Last year wasn’t what many new students expected their first-year to be like. For some, that was extremely challenging.. Many felt loss from not experiencing the O-Week or residence experience they expected. Others are grateful for a year devoted to their classes. And some feel nervous about what next year will bring.
No matter what you are feeling, just know that it is completely normal to feel this way. Many second-year students feel the same way, and we are trying our best to anticipate these very normal feelings. University is a learning experience - not just academically - and the University is here to support you with these transitions.
Wellness has many resources to support you, including during the summer, as you transition into second year:
- Counselling Services: Wellness services offers virtual, phone, and in-person appointments for students working through personal challenges. Individual counselling sessions are free for registered students. They also provide a wide array of online resources for students.
- BIPOC Counselling: Student Experience and Counselling Services have partnered to provide counselling for BIPOC students, every Thursday from 12:30-3:30pm. Click here to book your session. Sessions can be booked in advance or day-of.
- Student Support Network: Peer-to-peer support that operates only during the Fall and Winter semesters.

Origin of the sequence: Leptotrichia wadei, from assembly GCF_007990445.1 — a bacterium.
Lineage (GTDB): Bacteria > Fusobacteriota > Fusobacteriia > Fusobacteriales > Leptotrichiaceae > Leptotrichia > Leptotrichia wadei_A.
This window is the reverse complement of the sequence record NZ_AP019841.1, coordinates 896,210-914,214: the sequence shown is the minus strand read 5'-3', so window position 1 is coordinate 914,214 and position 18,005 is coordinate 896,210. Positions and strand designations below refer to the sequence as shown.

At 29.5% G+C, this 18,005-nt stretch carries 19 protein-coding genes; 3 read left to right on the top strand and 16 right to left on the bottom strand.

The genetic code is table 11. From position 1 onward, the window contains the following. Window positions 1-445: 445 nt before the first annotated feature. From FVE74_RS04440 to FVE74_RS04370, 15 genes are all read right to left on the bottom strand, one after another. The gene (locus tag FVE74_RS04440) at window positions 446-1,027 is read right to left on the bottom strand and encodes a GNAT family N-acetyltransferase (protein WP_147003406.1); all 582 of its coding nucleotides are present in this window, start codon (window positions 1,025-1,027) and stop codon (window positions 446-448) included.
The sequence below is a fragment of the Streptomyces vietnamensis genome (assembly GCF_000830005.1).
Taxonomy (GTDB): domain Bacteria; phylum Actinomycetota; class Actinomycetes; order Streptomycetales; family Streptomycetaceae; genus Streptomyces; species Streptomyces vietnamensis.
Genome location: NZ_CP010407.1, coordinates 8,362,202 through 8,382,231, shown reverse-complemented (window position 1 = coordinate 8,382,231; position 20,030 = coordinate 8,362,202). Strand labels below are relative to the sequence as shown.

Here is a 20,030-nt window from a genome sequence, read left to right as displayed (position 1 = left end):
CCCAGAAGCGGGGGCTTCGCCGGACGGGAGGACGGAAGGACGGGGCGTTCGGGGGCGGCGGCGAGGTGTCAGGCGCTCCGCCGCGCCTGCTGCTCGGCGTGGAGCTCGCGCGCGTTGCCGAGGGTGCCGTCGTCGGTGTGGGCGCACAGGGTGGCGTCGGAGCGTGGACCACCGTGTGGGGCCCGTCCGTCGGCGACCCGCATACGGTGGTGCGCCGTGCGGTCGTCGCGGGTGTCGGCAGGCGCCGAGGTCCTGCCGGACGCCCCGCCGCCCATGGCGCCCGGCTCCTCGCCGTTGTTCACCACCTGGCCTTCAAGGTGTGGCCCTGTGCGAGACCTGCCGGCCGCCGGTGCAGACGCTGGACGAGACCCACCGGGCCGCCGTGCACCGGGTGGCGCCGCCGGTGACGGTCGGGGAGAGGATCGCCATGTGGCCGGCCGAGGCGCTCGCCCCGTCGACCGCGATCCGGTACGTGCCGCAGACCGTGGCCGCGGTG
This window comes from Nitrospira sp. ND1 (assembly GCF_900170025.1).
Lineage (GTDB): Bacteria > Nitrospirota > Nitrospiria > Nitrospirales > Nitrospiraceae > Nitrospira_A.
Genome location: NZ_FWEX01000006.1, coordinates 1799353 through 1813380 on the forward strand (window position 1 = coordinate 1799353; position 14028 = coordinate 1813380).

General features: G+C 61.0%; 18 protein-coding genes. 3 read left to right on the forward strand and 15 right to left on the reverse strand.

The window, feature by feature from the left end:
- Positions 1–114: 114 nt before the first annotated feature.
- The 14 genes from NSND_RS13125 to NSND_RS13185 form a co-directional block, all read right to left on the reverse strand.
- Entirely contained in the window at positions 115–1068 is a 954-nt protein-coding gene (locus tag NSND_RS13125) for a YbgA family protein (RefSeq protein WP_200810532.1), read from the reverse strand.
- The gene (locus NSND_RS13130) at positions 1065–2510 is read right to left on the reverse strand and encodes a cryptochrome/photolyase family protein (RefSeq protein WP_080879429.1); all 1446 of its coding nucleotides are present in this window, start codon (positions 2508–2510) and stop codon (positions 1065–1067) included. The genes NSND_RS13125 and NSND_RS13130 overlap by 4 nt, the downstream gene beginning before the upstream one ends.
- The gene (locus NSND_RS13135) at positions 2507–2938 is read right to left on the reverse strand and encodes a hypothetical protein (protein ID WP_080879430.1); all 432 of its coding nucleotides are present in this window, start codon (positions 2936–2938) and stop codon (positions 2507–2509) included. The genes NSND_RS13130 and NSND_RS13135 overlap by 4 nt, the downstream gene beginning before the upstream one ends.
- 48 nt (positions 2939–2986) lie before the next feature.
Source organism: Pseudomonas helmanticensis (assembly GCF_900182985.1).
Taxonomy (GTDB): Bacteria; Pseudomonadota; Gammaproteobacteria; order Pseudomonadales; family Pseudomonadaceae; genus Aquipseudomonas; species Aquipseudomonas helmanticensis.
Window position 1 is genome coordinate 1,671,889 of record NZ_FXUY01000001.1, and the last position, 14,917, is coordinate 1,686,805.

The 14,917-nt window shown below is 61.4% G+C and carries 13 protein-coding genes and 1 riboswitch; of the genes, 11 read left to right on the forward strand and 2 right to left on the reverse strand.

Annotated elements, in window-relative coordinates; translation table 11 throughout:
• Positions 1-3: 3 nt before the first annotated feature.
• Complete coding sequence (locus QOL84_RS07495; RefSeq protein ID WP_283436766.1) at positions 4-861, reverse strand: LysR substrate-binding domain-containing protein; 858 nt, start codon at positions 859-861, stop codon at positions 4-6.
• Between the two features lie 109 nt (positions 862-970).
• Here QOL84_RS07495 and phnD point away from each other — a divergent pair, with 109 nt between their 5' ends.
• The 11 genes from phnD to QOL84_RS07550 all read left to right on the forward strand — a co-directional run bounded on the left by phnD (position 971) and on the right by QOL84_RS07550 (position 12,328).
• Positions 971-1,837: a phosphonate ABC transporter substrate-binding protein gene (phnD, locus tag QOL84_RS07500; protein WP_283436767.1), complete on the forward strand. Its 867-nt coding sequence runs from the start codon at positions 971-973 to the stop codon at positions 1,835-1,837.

- Health Services: Provides clinical care for students. Includes physician, dietician, and nursing services as well as self-care resources.
- Sexual Violence Support: Provides programs to support survivors of sexual violence and to enhance the conditions and likelihood of personal and academic success. This includes ensuring appropriate coordination of care and individual support for students and communicating with appropriate partners, both on and off campus. Here is a list of support resources for survivors of sexual violence.
- Wellness Education & Promotion Centre: Provides resources about health and well-being, interactive programming, and peer-to-peer wellness education and support.
- Student Accessibility Services (SAS): Helps students who experience disabilities with full and equitable participation in academic life.
There are also Student Experience advisors who can assist you in getting the help you need. Appointments can be booked with the Cultural Diversity Advisor, Indigenous Student Advisor, International Student Advisor, or Sexual and Gender Diversity Advisor. Click here to book a meeting with an Advisor.
No matter where you find yourself this year – on-campus or off-campus – Gryphon Athletics remains committed to delivering innovative programs, services and experiences that promote and advance sport, physical, social and emotional health and wellness.
Athletics will continue to provide updates to the entire Gryphon community about what services are available based on provincial and local health guidelines.
In-person Fitness and Activities:
- Recreational Activities: Keep fit at our suspended running track, climbing wall, twin pad arena, swimming pools or any one of our many gyms and activity rooms. As an undergraduate student at the University, you have access to all these recreational activities. Visit the Recreation Calendar for a schedule of what’s being offered.